PDF _ RL32414 - The Private Testing of Mad Cow Disease: Legal Issues
16-Jun-2006; Stephen R. Viña; 18 p.

Update: August 16, 2006

Previous Releases:

Abstract: The positive identification of bovine spongiform encephalopathy or BSE, commonly known as “mad cow disease,” in a Washington State cow in December of 2003 sparked a number of reactions from the federal government, the meat industry, and close to forty countries world-wide. The U.S. Department of Agriculture (USDA), for example, launched an extensive BSE sampling and surveillance program designed to test as many high-risk cattle as possible with the assistance of designated state and university diagnostic laboratories across the country. USDA implemented the new program in June of 2004, and uses USDAapproved “rapid” immunologic test kits.

Most countries, however, quickly banned the importation of United States beef following the announcement. In an effort to meet new consumer demand, some private slaughterers propose to test 100% of their cattle using USDA approved “rapid test” kits. For example, Creekstone Farms Premium Beef, a private specialty producer and processor of Black Angus Beef, sought approval from the USDA to conduct voluntary BSE rapid testing for all the cattle it processes in order to promote sales, especially exports. The USDA, however, rejected Creekstone’s request primarily because the test had only been licensed for animal health “surveillance” purposes and “the test as proposed by Creekstone would have implied a consumer safety aspect that is not scientifically warranted.”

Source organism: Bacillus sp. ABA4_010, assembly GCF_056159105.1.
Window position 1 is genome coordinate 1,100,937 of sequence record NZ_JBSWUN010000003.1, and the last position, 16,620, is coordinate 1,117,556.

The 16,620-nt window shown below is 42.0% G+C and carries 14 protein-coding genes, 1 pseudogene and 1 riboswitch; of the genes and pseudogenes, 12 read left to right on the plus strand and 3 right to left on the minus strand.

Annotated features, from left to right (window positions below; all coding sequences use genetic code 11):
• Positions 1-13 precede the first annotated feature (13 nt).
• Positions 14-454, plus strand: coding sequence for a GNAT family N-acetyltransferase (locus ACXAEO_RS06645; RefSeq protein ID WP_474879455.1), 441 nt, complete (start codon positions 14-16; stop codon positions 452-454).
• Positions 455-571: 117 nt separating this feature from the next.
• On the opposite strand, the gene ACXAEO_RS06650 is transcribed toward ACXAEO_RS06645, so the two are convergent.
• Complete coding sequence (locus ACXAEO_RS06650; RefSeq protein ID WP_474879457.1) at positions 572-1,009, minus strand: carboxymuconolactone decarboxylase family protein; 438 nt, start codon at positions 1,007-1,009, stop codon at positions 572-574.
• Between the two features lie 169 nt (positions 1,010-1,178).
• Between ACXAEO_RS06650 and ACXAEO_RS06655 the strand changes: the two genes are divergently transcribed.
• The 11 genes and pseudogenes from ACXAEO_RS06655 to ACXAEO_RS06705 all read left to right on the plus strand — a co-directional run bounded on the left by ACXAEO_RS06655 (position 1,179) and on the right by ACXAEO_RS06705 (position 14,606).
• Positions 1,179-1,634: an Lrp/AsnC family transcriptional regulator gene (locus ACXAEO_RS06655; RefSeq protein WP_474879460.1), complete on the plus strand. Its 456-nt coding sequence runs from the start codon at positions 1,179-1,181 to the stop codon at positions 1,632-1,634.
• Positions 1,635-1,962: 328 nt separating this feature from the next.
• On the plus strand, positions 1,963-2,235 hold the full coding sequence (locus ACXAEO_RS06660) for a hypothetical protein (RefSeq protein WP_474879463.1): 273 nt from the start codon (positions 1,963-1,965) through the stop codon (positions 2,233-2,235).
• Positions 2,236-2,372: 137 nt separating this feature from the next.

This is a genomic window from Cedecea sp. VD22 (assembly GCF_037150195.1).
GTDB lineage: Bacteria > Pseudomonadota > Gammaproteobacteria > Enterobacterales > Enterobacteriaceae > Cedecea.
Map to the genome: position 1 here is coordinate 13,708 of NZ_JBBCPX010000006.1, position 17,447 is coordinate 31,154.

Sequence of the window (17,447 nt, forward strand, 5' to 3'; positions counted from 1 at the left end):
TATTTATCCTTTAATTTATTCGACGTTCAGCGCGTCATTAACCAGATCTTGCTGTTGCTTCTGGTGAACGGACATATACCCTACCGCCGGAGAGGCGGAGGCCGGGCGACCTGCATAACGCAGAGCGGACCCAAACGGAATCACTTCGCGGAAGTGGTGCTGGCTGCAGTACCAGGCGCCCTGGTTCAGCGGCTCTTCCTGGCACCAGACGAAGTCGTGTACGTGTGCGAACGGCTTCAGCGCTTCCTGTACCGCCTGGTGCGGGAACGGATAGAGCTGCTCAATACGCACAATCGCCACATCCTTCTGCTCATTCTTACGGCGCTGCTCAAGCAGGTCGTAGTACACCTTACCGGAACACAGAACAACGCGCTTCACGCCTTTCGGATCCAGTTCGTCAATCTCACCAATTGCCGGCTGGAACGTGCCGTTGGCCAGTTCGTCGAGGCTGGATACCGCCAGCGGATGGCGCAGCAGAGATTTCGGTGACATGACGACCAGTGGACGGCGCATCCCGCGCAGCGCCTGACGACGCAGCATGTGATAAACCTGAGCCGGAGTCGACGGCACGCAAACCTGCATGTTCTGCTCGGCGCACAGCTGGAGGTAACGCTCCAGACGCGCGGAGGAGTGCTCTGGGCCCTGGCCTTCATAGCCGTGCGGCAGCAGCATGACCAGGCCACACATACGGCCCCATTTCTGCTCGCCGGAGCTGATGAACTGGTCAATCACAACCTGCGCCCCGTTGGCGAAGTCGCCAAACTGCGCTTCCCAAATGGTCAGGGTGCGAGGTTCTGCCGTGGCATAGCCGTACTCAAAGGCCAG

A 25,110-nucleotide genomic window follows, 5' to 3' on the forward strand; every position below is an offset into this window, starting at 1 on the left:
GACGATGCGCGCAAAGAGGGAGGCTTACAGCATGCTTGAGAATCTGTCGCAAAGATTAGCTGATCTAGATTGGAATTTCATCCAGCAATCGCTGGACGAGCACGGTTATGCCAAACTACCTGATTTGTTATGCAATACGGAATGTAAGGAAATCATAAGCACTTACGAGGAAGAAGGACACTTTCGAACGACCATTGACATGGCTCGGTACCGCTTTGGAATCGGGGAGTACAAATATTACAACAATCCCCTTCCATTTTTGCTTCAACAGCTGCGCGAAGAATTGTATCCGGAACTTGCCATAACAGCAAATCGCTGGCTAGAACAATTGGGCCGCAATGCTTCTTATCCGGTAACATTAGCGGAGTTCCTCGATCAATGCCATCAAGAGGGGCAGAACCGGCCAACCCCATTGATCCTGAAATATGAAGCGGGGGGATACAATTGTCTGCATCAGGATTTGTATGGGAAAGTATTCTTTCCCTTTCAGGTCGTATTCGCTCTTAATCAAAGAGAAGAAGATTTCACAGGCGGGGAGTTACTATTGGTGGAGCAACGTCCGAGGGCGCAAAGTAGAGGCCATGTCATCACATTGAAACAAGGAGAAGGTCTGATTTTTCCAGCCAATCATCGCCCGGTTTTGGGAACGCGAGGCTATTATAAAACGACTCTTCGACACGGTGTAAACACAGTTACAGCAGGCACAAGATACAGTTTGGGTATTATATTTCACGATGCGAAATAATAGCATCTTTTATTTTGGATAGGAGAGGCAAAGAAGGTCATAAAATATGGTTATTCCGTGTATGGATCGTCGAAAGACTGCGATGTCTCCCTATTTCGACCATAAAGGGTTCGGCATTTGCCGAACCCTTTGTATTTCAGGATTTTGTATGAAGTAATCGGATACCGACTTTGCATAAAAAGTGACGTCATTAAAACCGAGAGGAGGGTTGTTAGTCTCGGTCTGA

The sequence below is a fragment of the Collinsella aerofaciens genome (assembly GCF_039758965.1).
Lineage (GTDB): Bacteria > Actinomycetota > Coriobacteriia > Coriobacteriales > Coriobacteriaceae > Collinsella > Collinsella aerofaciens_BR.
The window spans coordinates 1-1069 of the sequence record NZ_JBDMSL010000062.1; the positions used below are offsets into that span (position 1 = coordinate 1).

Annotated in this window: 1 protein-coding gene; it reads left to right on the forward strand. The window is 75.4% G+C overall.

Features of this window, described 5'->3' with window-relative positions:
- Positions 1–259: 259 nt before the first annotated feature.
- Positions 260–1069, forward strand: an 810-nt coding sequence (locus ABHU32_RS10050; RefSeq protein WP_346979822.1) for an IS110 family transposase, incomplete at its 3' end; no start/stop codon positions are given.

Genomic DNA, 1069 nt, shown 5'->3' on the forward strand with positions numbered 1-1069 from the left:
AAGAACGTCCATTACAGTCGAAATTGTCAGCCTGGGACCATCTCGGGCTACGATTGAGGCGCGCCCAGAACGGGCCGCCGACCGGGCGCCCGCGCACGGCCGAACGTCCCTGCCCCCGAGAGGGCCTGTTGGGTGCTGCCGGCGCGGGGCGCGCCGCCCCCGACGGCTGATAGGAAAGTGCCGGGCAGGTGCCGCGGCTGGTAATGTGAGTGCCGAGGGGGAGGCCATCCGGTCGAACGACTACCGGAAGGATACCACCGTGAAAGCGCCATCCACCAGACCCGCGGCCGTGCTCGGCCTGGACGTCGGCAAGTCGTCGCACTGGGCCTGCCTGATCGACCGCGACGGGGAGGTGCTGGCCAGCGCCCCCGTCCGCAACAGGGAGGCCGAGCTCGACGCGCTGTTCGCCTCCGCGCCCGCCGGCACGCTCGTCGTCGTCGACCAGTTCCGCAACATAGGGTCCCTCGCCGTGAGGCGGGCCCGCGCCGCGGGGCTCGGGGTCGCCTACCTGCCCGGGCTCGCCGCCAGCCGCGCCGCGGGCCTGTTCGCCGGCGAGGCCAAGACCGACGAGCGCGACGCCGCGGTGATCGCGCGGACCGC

The USDA’s rejection of Creekstone’s request to privately test all of its cattle for BSE ignited a significant amount of debate and resulted in the filing of a lawsuit by Creekstone on March 23, 2006, against the USDA. At issue is whether the USDA’s decision to reject Creekstone’s request to test all of its animals for BSE was a valid agency action. This report examines the legal authority of the USDA’s Animal and Plant Health Protection Service to regulate all testing for BSE, particularly the voluntary testing of 100% of a private company’s animals with rapid test kits and the USDA’s recent rejection of Creekstone’s application to test all of the cattle it processes for BSE. This analysis encompasses some of the legal arguments that have and might come to fruition in Creekstone lawsuit.

This report does not discuss the possible role that the Food and Drug Administration may play in the regulation of BSE testing and surveillance. For information on the USDA and legislative activities relating to BSE, see CRS Report RL32199, Bovine Spongiform Encephalopathy (BSE, or “Mad Cow Disease”): Current and Proposed Safeguards, by Geoffrey S. Becker. This report will be updated as warranted.

 [read report]

Topics: Agriculture, Federal Agencies, Legislative

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